We have drag culture to thank for a lot of trends, particularly in the beauty space. Drag makeup is powerful makeup—makeup that allows you to change the whole shape of your face and make it last all night. And one key component of face transformations is baking. Baking is a long-wear makeup technique where you use a liquid concealer, cover it with loads of powder, wait 10-or-so minutes, and then brush all the excess off.
The common denominator between its celebrity fans? Bright lights and lots of photos. Celebrities (Kim Kardashian), politicians (Alexandria Ocasio-Cortez), and YouTubers (Huda Kattan) all include baking in the final steps of their makeup routines.
But what about ordinary folks? Is there a way to make baking work in your everyday routine? Well, for those with oily skin or sweaty commutes, baking is actually more about practicality than HD-ready glamour. It’s really the only way to ensure smudge-proof concealer—let me explain.
Everything you’ve heard about baking is a lie
You may have read that it oxidizes your makeup—that’s not quite it. Another popular theory is that your body heat fuses the liquid and powder together for extra strength, or, from Kylie Jenner’s mouth to your ears, that it soaks into your skin. Are you ready for the truth? It’s all about evaporation.
Here’s how baking actually works
Liquid makeup is easier to control and gives fuller coverage, but it doesn’t do much to mitigate oil production. “When concealer sets, your body temperature helps the liquid parts of the formula evaporate,” explains cosmetic chemist Jen Novakovich. That’s why, if you trap liquid formulas close to the surface of your skin with lots of powder, it creates a sort of oven (hence “baking”) to evaporate those liquids faster and more completely.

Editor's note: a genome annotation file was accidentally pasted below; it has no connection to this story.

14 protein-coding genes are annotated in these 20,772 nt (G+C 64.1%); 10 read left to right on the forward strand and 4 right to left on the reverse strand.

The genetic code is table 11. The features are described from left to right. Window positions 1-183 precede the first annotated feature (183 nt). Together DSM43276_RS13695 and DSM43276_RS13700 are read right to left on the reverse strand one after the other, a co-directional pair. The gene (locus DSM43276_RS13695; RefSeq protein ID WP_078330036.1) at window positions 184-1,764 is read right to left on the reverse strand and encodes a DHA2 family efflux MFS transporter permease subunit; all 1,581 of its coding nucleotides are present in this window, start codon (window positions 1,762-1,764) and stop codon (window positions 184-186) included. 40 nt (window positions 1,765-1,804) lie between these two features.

Then, when your body produces its own moisture throughout the day—be it excess oil or sweat—the areas you’ve baked will re-hydrate, and bring you back to neutral. It won’t look too heavy, but it won’t slip and slide around your face either. Basically, drag queens discovered a miracle.
How to try this at home
If you want to try the technique at home, you can pare back the products and just stick to your favorite liquid concealer with a bit of dew like Nars Radiant Creamy concealer.
You’ll also need a strong powder. Look for a translucent powder that doesn’t have titanium dioxide or zinc oxide, which will cause flashback in photos. Laura Mercier’s is a classic, while Huda and Kim make powders specifically formulated for baking.
Last but not least, grab a beauty sponge and a big, fluffy brush on hand for a smooth finish. Apply the concealer like normal, blend it out with the sponge, and then pack on your translucent powder.
You can move on to another part of your routine—eyes? brows?—or just do something else around your house. After a few minutes have passed (you don’t have to be too scientific about it), brush off all the extra powder. Try baking the places where your concealer tends to move around: under the eyes is obvious, but it works just as well on red bumps that are naturally a little shiny. And of course, with everything good, there’s a catch: if you have dry skin or are concerned with fine lines, you may want to take a pass. Heavy powder tends to settle into wrinkles and will end up emphasizing the exact areas you want to blur out. And if you’re not naturally oily or dancing the night away, those areas will just get drier and drier—the look has an expiration time. Instead, Novakovich recommends using a setting spray. With a base of denatured alcohol, they zap out the extra moisture so you’ll get similar staying powder without the dry, cakey feeling of powder.
For the visual learners of the world, here are a few baking YouTube tutorials to help you get started.